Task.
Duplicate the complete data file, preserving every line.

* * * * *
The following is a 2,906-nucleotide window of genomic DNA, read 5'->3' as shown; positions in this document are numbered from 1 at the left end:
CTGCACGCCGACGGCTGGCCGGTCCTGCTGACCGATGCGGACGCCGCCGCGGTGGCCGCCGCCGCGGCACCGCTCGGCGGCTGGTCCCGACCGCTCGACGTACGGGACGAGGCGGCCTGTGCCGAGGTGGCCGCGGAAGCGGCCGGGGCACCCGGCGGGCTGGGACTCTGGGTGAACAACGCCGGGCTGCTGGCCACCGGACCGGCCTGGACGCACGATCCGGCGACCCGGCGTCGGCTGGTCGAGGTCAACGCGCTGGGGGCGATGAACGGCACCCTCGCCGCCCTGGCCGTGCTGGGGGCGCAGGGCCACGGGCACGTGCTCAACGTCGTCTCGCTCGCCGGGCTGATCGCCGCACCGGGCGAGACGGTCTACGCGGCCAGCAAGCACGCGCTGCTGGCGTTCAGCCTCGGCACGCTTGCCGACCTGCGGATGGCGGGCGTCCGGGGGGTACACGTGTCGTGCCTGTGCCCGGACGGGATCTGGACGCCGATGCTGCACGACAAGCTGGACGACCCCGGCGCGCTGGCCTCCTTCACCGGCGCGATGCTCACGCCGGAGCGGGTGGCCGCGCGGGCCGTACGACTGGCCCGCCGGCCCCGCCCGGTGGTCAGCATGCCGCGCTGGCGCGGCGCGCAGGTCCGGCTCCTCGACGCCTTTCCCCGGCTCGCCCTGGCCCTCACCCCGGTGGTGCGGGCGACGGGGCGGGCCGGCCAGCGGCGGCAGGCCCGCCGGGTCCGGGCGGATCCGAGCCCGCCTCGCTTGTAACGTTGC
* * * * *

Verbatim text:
The following is a 2,906-nucleotide window of genomic DNA, read 5'->3' as shown; positions in this document are numbered from 1 at the left end:
CTGCACGCCGACGGCTGGCCGGTCCTGCTGACCGATGCGGACGCCGCCGCGGTGGCCGCCGCCGCGGCACCGCTCGGCGGCTGGTCCCGACCGCTCGACGTACGGGACGAGGCGGCCTGTGCCGAGGTGGCCGCGGAAGCGGCCGGGGCACCCGGCGGGCTGGGACTCTGGGTGAACAACGCCGGGCTGCTGGCCACCGGACCGGCCTGGACGCACGATCCGGCGACCCGGCGTCGGCTGGTCGAGGTCAACGCGCTGGGGGCGATGAACGGCACCCTCGCCGCCCTGGCCGTGCTGGGGGCGCAGGGCCACGGGCACGTGCTCAACGTCGTCTCGCTCGCCGGGCTGATCGCCGCACCGGGCGAGACGGTCTACGCGGCCAGCAAGCACGCGCTGCTGGCGTTCAGCCTCGGCACGCTTGCCGACCTGCGGATGGCGGGCGTCCGGGGGGTACACGTGTCGTGCCTGTGCCCGGACGGGATCTGGACGCCGATGCTGCACGACAAGCTGGACGACCCCGGCGCGCTGGCCTCCTTCACCGGCGCGATGCTCACGCCGGAGCGGGTGGCCGCGCGGGCCGTACGACTGGCCCGCCGGCCCCGCCCGGTGGTCAGCATGCCGCGCTGGCGCGGCGCGCAGGTCCGGCTCCTCGACGCCTTTCCCCGGCTCGCCCTGGCCCTCACCCCGGTGGTGCGGGCGACGGGGCGGGCCGGCCAGCGGCGGCAGGCCCGCCGGGTCCGGGCGGATCCGAGCCCGCCTCGCTTGTAACGTTGC